Personal tools
You are here: Home VOLCANO UPDATES Permanent relocation sought for families displaced by Mayon Volcano

Permanent relocation sought for families displaced by Mayon Volcano

LEGAZPI CITY, Philippines — A local official is seeking the relocation of close to 3,000 families living within the six-kilometer permanent danger zone of Mayon Volcano and to declare it a no-settlement area.



Evacuees looks at the Mayon Volcano at the evacuation center in Daraga, Albay Province on Thursday, February 01, 2018. KJ Rosales


Cedric Daep, Albay Public Safety and Emergency Management Office (APSEMO) chief, said “Mayon is classified as a sudden natural hazard with or without precursor,” emphasizing the risk to those entering the danger zone.

“We need Congress to enact a law to relocate those staying inside the permanent danger zone,” Daep said. 

Albay Rep. Joey Salceda, when he was still governor, placed the cost of relocating the 2,889 families who have houses inside the danger zone at P360 million. 

Twenty-five years ago, Daep said the volcano suddenly exploded twice without warning, killing 72 farmers from Barangays Mabinit and Buyuan who were tilling their farms inside the danger zone.  

“There was no existing alert level that time when the volcano without warning had a sudden sectoral collapse at the southeast quadrant,” Daep said.

Headlines ( Article MRec ), pagematch: 1, sectionmatch: 1

The phreatic explosion occured at 11 a.m. and 1:11 p.m. on Feb. 3, 1993.

Daep recalled 104 persons were hit by pyroclastic density current and 77 of them, mostly farmers, died, including five orchid pickers.

But intelligence report from the Philippine National Police said 15 of those farmers who died were New People’s Army (NPA) rebels.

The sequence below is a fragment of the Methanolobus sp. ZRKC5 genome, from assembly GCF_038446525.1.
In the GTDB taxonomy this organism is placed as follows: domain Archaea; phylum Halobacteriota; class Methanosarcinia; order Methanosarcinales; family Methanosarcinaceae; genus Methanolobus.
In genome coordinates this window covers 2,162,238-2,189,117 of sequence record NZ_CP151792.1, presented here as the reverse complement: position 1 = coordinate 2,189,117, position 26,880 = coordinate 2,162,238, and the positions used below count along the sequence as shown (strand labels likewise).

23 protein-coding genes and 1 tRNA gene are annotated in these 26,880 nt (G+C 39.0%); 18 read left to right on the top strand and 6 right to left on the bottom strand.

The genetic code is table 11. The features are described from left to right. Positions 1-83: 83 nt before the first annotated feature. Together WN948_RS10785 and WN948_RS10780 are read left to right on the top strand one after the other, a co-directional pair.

One of the lucky survivors was Veronica Perez of Buyuan, but the volcano left a triangular scar on her back.

At present, Daep said most of Mayon’s explosions can be predicted due to the daily monitoring by scientific instruments of the Philippine Institute of Volcanology and Seismology (Phivolcs) around the 2,462-meter volcano.

“But we have no control whatsoever for the volcano not to erupt,” he said.  

Defense Secretary Delfin Lorenzana proposed the declaration of the six-kilometer permanent danger zone as a no-man’s-land and part of Mayon Natural Park during a meeting with local and national officials with President Duterte at Camp General Simeon Ola last Jan. 30.

But Duterte said if the land inside the zone is privately owned and titled the government has to expropriate the property first. 

“But you know if the government expropriates barat man talaga (for the cheapest price) then you create a social problem again,” the President said. 

“So we can be sure that all are in accord with what is good for public interest, we would be happy to do that. But the first thing they have to find out is what would be the solution of people who are there tilling the land which they own and are titled in their name,” he explained.

“I go for it,” Duterte added.

Sporadic and weak lava fountaining and continuous degassing from the summit crater characterized Mayon’s activity on Wednesday, according to Phivolcs.

Authorties also reproted the following: much of the activity produced low white to light-gray plumes, with the exception of five events that produced 1,000-meter tall gray ash plumes between 8:13 a.m. and 11:56 a.m., at 6:01 p.m. and 9:37 p.m.

Four episodes of lava-collapse pyroclastic density current or PDC events occurred between 9:53 a.m. and 5:50 p.m. and emplaced PDCs on the Miisi, Basud and Bonga gullies within two kilometers of the summit crater. 

Loud booming sounds between 10:55 a.m. and 12:26 p.m. that could be heard 10 kilometers away were generated along with bursts of steam-laden plumes from the summit crater.



Document Actions
  • Powered by Digital Information Systems and Technologies